Entering tonight’s game, the Penguins are tied with the Capitals atop the Eastern Conference with 24 points. Goligoski, a healthy scratch in Game 7 in last year’s final, has 13 points, tied for fifth among NHL defensemen. Fleury, also making a bid for the Canadian Olympic roster, is 10-4-0 with a 2.52 goals-against average and a .904 save percentage. Crosby, who could serve as Team Canada’s captain, is scoring at a point-per-game clip (9-7 -16 in 17 games).
“When you’re impressed with players like him and you wonder what makes him successful, it’s pretty simple,’’ said Bruins coach Claude Julien. “They compete as hard in practice as they do in games. They compete hard in all areas of the game. When you’ve got the talent to go with it, it makes you a superstar in the league.’’
Like they did last season, the Penguins are looking for their grinders to complement their studs. They’ve been getting solid contributions from bottom-six forwards such as Craig Adams, Mike Rupp, and Pascal Dupuis, although they’re still seeking more from Kunitz (only three goals).
Despite all that, the Penguins aren’t pleased with their game. Tonight’s game is the last stop in a four-game swing in which the Penguins have lost their last two matches: 5-2 to Scuderi and the Kings last Thursday, and a 5-0 setback to the Sharks Saturday. While the Bruins recently snapped an 0-for-20 power-play slump, the Penguins are on an 0-for-21 man-advantage skid. And like the Bruins, who remain without Marc Savard and Milan Lucic, the Penguins are missing some heavy artillery in Malkin (shoulder), Gonchar (wrist), Letang (upper body), Maxime Talbot (shoulder), and Tyler Kennedy (groin).
For all their talent, the Penguins are familiar with adversity. On Feb. 15, 2009, the Penguins, 27-25-5 and out of the top eight in the East, fired Therrien and replaced with him Bylsma. The former AHL coach helped turn things around as Pittsburgh qualified for a playoff spot. But in the first round, they faced Game 6 elimination against Philadelphia, down, 3-0, in the second period. That’s when Talbot challenged Daniel Carcillo to a fight. Carcillo, who led the NHL with 324 penalty minutes in 2007-08, delivered a convincing beatdown, but Talbot’s willingness to go helped spark the Penguins to rally in Game 6, win Game 7, and dispatch Washington and Carolina en route to their Cup showdown against the Red Wings.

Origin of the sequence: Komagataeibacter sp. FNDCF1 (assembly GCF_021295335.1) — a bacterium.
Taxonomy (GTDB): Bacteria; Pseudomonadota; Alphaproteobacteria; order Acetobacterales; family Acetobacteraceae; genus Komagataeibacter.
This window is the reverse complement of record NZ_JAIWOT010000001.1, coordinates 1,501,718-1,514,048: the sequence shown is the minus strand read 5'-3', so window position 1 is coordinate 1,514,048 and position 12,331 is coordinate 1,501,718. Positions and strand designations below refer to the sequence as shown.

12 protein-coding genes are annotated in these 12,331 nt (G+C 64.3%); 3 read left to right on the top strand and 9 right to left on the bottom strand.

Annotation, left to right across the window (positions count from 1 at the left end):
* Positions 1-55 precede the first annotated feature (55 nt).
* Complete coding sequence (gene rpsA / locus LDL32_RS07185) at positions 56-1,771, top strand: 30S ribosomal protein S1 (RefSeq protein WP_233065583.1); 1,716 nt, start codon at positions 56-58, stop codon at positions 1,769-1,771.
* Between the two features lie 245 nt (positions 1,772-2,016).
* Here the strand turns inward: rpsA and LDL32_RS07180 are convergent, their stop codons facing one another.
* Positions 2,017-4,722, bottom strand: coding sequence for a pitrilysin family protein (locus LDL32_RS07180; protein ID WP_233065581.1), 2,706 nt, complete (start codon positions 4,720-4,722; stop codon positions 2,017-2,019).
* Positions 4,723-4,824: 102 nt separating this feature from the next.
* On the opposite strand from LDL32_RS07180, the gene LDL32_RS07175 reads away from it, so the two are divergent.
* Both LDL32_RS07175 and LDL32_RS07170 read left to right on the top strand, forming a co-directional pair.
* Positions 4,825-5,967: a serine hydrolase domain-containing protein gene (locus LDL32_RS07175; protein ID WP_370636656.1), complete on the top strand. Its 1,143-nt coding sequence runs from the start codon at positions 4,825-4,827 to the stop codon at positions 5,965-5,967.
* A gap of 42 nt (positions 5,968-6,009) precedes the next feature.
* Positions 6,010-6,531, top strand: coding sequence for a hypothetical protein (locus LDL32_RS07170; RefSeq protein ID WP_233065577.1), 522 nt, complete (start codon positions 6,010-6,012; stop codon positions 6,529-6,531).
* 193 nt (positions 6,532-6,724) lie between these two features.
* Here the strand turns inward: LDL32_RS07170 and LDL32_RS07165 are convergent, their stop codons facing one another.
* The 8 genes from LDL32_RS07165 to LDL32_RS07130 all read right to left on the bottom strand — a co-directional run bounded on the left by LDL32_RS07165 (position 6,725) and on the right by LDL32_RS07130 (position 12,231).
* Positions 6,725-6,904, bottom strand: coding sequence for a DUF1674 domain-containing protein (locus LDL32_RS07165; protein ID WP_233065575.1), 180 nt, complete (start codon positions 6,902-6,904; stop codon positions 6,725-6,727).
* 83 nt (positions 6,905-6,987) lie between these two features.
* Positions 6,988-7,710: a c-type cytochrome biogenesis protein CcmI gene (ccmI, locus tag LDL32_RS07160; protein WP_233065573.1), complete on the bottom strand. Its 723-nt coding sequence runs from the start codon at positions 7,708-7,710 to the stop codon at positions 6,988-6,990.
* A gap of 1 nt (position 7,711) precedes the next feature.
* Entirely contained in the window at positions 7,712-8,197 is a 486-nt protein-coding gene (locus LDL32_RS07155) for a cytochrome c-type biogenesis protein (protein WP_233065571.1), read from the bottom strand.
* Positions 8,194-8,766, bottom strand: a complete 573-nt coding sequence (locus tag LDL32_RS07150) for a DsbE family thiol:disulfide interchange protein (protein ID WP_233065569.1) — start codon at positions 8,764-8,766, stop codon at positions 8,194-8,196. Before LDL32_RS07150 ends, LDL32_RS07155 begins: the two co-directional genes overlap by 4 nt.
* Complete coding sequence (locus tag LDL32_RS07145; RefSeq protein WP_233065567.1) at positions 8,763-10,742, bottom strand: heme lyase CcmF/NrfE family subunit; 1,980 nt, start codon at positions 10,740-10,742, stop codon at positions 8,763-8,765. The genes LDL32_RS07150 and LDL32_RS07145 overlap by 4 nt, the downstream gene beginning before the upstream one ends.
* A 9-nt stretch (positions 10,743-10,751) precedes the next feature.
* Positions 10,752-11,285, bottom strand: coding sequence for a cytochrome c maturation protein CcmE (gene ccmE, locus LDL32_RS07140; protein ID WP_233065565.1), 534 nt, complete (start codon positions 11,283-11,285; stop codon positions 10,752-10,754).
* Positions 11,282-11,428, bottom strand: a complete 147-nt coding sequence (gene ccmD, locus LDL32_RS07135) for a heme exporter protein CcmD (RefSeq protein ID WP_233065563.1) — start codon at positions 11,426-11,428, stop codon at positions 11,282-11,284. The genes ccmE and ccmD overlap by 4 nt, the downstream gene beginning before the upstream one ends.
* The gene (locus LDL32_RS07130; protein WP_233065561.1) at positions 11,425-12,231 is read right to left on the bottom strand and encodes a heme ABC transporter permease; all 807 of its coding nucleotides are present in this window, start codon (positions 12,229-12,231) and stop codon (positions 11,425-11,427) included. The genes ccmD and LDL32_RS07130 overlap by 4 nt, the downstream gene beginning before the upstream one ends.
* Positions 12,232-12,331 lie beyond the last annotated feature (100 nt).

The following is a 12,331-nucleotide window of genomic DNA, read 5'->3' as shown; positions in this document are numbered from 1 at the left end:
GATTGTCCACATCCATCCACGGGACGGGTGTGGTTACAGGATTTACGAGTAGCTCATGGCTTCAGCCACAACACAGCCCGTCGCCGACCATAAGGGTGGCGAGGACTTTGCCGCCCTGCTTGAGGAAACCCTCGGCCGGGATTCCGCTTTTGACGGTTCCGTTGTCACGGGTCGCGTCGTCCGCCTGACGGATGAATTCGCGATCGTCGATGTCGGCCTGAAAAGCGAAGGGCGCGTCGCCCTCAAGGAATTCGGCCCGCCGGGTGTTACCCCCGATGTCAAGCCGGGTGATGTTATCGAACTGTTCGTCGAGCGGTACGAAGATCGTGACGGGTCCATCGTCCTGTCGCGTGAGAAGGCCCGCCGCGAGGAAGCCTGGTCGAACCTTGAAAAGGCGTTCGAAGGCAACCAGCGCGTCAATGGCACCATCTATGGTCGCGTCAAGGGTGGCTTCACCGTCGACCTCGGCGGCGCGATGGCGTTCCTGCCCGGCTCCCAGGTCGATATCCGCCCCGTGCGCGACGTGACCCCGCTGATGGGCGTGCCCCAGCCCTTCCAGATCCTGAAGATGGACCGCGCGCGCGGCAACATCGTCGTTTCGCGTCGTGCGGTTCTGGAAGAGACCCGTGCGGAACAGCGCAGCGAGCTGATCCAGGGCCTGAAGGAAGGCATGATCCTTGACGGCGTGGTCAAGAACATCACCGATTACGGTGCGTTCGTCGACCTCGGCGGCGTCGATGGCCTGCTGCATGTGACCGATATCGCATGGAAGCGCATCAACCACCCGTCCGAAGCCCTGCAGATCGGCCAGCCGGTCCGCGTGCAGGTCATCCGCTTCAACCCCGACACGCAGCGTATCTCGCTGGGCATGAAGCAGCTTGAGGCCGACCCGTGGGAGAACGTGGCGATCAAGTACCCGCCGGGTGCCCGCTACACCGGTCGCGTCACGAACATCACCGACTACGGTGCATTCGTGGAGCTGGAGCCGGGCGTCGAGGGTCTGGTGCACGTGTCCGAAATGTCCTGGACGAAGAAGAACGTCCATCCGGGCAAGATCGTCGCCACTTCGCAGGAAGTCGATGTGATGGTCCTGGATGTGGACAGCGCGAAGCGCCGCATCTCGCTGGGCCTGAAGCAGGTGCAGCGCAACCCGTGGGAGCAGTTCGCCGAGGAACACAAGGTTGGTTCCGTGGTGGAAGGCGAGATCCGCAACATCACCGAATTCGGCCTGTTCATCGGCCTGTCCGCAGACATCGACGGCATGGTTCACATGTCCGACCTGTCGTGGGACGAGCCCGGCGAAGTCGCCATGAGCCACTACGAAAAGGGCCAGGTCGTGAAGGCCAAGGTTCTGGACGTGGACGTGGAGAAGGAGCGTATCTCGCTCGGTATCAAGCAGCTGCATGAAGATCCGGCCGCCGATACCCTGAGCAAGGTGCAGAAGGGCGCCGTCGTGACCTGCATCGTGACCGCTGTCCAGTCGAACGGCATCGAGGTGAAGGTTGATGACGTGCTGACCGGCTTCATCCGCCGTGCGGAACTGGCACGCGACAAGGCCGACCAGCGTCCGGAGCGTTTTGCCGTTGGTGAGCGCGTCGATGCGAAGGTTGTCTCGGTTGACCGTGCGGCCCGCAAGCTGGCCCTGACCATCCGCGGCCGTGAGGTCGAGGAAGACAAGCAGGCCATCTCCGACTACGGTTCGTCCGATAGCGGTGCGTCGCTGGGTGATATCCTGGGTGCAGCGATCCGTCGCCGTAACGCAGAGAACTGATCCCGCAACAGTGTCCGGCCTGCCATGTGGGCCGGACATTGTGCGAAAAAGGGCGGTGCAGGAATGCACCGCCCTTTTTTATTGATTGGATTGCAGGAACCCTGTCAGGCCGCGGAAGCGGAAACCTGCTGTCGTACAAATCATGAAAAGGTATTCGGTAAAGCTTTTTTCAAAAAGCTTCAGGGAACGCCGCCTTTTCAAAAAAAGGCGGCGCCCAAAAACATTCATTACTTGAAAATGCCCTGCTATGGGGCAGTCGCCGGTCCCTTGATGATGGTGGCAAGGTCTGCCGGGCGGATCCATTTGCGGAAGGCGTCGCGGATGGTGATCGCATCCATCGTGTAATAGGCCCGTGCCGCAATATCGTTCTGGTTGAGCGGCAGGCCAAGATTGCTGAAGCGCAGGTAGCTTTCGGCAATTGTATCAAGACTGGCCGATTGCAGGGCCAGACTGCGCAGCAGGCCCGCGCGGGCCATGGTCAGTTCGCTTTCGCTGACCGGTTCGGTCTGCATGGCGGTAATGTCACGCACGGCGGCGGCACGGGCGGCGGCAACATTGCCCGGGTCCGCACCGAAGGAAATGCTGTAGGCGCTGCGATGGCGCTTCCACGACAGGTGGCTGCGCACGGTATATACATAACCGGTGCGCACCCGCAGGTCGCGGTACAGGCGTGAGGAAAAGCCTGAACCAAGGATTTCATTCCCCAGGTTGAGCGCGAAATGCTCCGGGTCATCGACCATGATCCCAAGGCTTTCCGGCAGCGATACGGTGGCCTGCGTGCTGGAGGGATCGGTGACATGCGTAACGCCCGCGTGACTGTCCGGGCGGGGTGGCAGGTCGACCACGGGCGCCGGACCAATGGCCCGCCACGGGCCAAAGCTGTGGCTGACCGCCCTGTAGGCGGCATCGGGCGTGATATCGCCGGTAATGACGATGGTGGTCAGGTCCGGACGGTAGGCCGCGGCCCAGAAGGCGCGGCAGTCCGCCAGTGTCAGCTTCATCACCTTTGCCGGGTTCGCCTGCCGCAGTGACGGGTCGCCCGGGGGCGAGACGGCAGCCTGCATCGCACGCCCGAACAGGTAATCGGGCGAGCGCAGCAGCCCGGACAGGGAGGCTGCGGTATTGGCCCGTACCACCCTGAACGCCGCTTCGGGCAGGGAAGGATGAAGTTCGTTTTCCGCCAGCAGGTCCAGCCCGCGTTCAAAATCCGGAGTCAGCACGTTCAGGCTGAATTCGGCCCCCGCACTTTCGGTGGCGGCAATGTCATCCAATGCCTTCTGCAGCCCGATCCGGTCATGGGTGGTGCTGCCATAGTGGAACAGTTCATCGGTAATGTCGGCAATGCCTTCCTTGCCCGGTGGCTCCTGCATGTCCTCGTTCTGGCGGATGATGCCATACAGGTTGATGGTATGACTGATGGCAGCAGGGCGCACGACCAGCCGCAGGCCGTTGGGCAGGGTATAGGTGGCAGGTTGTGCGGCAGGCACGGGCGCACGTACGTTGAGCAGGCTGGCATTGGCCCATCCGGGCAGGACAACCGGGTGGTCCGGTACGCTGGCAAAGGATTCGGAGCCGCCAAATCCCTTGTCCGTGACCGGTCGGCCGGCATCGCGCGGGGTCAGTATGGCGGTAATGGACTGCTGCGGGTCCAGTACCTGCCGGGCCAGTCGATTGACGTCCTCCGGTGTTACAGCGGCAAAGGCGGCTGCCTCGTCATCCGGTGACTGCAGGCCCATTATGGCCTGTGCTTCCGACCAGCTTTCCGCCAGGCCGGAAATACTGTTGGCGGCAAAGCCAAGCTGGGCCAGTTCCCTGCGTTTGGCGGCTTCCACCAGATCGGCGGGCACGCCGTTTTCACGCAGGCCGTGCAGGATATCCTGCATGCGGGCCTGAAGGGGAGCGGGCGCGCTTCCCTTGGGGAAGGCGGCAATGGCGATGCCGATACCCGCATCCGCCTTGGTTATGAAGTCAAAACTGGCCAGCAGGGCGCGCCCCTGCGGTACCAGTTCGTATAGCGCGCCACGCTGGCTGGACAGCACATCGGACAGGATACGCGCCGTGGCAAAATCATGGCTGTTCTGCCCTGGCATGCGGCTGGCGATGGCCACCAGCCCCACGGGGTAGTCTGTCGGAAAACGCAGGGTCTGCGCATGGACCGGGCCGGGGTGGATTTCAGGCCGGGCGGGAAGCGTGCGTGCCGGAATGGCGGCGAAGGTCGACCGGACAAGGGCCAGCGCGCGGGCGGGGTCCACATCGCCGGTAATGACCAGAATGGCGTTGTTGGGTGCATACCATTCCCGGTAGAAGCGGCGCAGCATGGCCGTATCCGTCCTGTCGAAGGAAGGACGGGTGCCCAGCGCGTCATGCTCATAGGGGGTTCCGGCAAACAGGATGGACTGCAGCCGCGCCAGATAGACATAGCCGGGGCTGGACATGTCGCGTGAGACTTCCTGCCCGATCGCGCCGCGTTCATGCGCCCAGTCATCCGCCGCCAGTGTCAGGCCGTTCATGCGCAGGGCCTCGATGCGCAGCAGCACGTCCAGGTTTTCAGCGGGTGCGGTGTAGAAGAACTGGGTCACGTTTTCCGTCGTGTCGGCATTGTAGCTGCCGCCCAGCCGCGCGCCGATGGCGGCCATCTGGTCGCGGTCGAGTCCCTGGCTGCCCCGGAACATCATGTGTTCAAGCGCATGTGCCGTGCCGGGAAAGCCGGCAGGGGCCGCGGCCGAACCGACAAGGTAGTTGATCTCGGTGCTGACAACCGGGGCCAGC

In the final, the Penguins dropped the first two games, but refused to buckle. In Game 7, Talbot scored both goals. Adams, on the game’s final play, applied enough pressure to Nicklas Lidstrom, forcing the Red Wings defenseman to hurry his shot and allow Fleury to scramble to his right and make the Cup-saving stop.
Such moments in their recent history should help the Penguins power through their injuries. Once Malkin returns, the Penguins will be back to their three-line game plan.
“They understand the situation,’’ Fitzgerald said of Crosby, Malkin, and Staal. “They understand that for us to be a successful organization and continue to be successful, this is what it is. This is exactly what we’re going to be. We’ve always talked about moving one of them to the wing. Does it make us a stronger team? It doesn’t make us a weaker team. But we feel our strength is right up the middle. All three guys are not only buying in, but thriving, understanding, and pushing each other. It’s fun.’’
Fluto Shinzawa can be reached at firstname.lastname@example.org.